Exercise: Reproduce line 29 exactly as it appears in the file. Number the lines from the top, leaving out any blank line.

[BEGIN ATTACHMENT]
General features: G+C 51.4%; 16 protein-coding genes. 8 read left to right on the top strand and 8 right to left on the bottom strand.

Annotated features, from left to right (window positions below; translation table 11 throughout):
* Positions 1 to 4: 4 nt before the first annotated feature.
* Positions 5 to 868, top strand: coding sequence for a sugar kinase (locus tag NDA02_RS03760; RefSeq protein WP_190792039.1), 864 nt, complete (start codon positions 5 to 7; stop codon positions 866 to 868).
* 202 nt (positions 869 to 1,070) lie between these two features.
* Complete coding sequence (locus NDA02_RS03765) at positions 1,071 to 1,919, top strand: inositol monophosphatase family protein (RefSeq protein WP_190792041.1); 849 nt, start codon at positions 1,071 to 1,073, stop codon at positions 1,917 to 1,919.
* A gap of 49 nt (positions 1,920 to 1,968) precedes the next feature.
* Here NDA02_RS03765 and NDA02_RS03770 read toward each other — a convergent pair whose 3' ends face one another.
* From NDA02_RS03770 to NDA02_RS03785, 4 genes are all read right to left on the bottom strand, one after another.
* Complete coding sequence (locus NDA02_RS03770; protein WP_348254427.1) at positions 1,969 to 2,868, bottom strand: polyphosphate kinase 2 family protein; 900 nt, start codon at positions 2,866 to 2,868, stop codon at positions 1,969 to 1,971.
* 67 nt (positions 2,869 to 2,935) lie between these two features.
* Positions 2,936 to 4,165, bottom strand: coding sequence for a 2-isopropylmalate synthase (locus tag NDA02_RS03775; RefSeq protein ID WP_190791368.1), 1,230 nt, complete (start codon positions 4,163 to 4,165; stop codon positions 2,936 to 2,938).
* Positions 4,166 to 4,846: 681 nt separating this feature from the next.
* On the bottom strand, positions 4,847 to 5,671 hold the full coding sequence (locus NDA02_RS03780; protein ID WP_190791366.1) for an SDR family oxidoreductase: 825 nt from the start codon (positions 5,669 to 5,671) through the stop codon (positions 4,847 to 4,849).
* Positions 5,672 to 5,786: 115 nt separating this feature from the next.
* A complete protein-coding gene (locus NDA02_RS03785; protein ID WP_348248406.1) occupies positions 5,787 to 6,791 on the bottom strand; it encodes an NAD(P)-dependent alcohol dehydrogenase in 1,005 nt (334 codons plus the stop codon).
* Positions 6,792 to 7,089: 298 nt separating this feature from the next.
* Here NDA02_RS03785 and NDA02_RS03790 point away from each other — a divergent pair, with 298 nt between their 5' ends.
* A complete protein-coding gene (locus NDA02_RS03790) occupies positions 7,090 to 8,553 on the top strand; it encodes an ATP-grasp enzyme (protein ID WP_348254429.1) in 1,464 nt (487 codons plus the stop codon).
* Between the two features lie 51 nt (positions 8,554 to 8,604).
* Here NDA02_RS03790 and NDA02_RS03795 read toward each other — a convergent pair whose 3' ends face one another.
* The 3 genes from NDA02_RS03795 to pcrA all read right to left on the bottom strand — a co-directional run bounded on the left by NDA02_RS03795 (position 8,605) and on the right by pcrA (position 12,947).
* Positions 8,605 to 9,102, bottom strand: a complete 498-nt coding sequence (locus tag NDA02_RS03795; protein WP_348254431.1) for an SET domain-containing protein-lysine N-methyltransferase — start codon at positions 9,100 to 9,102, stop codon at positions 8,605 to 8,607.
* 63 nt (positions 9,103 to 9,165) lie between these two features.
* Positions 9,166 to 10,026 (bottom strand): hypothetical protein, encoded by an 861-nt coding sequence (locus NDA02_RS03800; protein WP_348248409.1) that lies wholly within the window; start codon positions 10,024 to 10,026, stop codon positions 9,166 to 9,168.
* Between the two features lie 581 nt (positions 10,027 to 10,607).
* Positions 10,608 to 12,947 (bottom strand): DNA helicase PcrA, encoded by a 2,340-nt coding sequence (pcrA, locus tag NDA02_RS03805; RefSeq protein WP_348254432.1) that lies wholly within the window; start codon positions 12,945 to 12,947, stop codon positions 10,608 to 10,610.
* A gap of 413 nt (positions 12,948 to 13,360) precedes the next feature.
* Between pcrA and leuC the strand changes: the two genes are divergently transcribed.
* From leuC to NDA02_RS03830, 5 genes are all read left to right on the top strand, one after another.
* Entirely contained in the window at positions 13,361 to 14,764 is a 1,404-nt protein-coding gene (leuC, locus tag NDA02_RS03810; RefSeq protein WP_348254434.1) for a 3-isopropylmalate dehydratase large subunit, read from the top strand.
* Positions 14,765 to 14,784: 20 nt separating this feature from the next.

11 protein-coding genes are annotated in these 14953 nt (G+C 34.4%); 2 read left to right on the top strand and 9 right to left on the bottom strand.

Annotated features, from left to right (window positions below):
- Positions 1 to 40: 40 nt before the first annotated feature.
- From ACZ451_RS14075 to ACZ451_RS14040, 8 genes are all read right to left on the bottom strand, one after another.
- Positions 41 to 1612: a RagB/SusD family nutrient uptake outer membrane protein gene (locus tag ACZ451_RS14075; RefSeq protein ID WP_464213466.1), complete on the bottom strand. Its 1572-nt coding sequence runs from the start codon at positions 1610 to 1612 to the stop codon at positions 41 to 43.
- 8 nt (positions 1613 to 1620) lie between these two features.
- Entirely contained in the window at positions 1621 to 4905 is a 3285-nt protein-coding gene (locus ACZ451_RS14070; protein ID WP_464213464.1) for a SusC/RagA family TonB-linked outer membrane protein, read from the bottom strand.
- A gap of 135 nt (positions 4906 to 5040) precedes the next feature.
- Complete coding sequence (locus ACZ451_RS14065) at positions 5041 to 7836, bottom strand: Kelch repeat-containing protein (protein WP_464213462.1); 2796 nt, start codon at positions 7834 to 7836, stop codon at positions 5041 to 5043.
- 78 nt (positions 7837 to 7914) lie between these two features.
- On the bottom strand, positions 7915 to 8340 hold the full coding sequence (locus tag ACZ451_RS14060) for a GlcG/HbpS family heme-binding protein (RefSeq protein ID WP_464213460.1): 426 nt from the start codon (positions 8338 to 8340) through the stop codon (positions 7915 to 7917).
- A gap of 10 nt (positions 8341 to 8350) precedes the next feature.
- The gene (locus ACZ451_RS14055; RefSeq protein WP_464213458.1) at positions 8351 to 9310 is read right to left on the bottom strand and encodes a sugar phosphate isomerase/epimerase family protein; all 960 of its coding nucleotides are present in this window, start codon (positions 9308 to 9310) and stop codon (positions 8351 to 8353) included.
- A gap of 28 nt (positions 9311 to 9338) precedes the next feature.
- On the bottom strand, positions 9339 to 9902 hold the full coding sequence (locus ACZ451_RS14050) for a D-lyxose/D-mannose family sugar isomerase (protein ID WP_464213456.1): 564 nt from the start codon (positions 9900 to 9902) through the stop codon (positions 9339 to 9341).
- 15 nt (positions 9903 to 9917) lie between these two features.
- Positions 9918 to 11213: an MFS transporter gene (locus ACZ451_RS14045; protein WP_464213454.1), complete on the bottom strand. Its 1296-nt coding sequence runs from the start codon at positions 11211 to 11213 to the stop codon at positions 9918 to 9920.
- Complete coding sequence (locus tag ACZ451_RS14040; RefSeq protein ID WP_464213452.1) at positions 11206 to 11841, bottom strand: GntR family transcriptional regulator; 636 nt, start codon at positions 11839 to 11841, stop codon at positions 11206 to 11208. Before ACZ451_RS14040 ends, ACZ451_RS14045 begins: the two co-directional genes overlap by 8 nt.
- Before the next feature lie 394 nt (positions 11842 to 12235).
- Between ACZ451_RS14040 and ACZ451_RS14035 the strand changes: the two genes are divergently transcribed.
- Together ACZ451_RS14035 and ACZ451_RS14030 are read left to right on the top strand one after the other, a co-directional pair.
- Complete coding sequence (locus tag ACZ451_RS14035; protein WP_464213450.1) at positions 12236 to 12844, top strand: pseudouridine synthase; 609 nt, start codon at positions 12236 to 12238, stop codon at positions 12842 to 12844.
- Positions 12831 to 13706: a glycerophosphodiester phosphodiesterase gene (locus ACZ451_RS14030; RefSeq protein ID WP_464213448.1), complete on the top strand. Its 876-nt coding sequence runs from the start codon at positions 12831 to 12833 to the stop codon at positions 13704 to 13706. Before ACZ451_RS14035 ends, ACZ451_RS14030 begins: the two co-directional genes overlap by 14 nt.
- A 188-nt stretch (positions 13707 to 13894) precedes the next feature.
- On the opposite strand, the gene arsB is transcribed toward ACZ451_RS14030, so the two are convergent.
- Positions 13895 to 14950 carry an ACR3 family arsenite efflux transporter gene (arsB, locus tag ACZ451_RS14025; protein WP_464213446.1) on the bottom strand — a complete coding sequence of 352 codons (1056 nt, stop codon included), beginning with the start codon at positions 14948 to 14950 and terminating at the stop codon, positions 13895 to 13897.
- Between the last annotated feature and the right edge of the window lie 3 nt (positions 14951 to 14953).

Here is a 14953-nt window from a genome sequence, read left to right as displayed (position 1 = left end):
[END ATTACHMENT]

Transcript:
* Between pcrA and leuC the strand changes: the two genes are divergently transcribed.